Sunday, May 25, 2014

Life Reset: The First Day...

... of the rest of your life!

You've heard that saying. It came to mind yesterday when I realized it was April 26th, one year after we got the news that the Mississippi River was projected to rise to 65' in less than three weeks - 17' over flood stage and 7' over the highest ever stage. By the time I got the news, every storage facility within 100 miles was already booked. Within a week, seventy percent of the residents of our parish were moving at least a portion of their belongings to higher ground. By the time the river reached 60' the area was a ghost town.

Talk about a total disruption of our lives - the fear of losing everything, the financial distress of moving and living elsewhere, the loss of the creative flow of ideas. It took a few months to get the momentum going again once we moved home, and thank god we didn't get flooded like our neighbors to the north.

The last six months were spent dipping my toes into the self-publishing realm, and now, with the anniversary of that difficult time behind me, I'm ready to move forward

Friday, May 23, 2014

The Story is the Thing

I haven’t had much time for reading lately, but I try to dip my toe into the proverbial TBR pile once a week even if it means listening to an audible book or library CD to refresh my stale creativity.

This week between customers, I was listening to Nice
Girls Don’t Live Forever by Molly Harper. I have all of her books on Audible which is a fun way to read her.

Ms. Harper is the queen of double entendre. With her first person narrative you get a real sense of the heroine’s character. The never-ending stream of witty dialogue intrigued me as I discovered I didn’t grow tired of the book and put it down unfinished.

I started looking at it in depth to determine her secret. She is a former reporter so she has the journalism skills but in fiction, so many books that start out strong, especially ones that rely on humor, begin to limp before the halfway point. That’s when I find myself putting them down.

This book was different. What I discovered was that this writer is an exceptional plotter. I’ll use the word effortless because I can imagine being in a brainstorming session with her where she just runs non-stop with plot ideas.

I thought of my own issues when I get stalled in dialogue – not so much a matter of how characters will react but what has happened to cause the reaction. In Dead Girls Don’t Live Forever plot threads are no problem. Molly Harper has a seemingly endless supply of quirky events and family drama that keep the characters interacting, page after page, with no let-up.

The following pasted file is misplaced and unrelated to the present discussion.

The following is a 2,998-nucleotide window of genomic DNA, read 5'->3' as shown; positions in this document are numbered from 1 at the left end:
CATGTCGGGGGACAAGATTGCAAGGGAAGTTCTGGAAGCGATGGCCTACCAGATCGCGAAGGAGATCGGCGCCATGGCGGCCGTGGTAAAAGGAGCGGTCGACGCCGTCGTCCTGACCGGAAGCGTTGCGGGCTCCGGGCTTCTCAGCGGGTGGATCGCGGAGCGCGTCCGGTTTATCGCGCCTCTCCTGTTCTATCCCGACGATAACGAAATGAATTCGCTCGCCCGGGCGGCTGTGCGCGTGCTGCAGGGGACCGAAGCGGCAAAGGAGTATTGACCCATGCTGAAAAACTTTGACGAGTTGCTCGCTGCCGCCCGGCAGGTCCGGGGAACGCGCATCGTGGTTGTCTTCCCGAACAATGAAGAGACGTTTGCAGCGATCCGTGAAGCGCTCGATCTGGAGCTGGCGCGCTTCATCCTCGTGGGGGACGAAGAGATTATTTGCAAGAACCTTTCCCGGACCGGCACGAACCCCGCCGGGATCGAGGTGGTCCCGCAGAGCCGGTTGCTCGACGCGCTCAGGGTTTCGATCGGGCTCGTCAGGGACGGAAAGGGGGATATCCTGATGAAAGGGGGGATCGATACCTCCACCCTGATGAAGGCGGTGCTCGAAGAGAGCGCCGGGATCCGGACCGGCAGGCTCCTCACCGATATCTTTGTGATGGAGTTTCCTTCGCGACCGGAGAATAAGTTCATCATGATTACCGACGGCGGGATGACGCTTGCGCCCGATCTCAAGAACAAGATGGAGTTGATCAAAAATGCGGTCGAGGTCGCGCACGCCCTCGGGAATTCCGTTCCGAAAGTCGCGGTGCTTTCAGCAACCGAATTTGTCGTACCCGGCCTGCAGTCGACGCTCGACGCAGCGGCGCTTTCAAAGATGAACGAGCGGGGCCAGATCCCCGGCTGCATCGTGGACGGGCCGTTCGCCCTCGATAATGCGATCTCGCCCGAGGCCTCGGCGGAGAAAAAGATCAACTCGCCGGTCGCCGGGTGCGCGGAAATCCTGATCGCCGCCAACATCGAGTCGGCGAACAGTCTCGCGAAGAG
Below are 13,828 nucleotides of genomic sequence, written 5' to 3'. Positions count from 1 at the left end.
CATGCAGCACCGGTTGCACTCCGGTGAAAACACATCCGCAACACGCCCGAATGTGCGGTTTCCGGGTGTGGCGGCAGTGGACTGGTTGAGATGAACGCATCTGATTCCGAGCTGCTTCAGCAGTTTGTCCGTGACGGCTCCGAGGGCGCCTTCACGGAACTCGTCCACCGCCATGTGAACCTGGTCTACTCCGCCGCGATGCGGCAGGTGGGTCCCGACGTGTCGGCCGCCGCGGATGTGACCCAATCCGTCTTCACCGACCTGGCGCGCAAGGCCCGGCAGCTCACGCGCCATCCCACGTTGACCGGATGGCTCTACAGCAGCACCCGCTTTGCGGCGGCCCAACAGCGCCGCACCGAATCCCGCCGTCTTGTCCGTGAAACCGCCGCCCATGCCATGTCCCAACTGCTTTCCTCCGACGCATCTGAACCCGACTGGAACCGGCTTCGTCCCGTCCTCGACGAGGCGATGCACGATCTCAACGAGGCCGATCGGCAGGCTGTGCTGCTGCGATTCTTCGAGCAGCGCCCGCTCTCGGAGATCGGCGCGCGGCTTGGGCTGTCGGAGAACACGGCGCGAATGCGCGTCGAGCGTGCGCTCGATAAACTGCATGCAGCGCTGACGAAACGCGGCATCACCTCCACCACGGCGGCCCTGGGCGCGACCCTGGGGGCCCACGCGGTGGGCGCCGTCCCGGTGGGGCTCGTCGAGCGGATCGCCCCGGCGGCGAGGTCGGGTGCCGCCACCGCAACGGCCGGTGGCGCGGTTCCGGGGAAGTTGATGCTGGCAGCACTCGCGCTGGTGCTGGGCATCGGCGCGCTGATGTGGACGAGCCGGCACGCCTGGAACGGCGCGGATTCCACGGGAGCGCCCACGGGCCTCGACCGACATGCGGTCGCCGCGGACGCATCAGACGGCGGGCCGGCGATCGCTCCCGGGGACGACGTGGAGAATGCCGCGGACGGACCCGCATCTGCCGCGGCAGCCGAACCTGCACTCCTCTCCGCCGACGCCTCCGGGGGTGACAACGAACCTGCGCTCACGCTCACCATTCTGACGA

So again, I return to my theory that “It’s the story, stupid.” Ms. Harper’s writing is top notch, but how often have you read a book where you had to know the ending even though the writing wasn’t that good? It keeps you going. I highly recommend her books.

But I’m wondering, what keeps you reading? Is it humor? Plot? Emotion? Lyrical description? Witty dialogue?

Thursday, May 8, 2014

I remember when my favorite Navy guy said to me, "I'll bet your parents just set you in the front yard with one of those spin wheels and you were delirious." Privately I wondered 'what's wrong with that?' There are so many moments of intuitive communication, glimpses of nature's splendor, or heartwarming seconds in our day that fill me with gratitude and joy.
Like the song from the Sound of Music...My Favorite Things
Raindrops on roses and whiskers on kittens;
Bright copper kettles and warm woolen mittens;
Brown paper packages tied up with strings;
These are a few of my favorite things.
Cream-colored ponies and crisp apple strudels;
Doorbells and sleigh bells and schnitzel with noodles;
Wild geese that fly with the moon on their wings;
These are a few of my favorite things.

Girls in white dresses with blue satin sashes;
Snowflakes that stay on my nose and eyelashes;
Silver-white winters that melt into springs;
These are a few of my favorite things.
I was struck by how much the simple pleasures influence us, our writing, our peace of mind. For me, the aforementioned snowflakes, the endless white of fresh snow, colorful balloons suspended over the Mississippi, memories of little Dusty when he was still sweet and cute, and of course, an unexpected call from FNG who is stationed in Norfolk.
What are the simple pleasures that make your day? your minute? How do they make their way into your writing?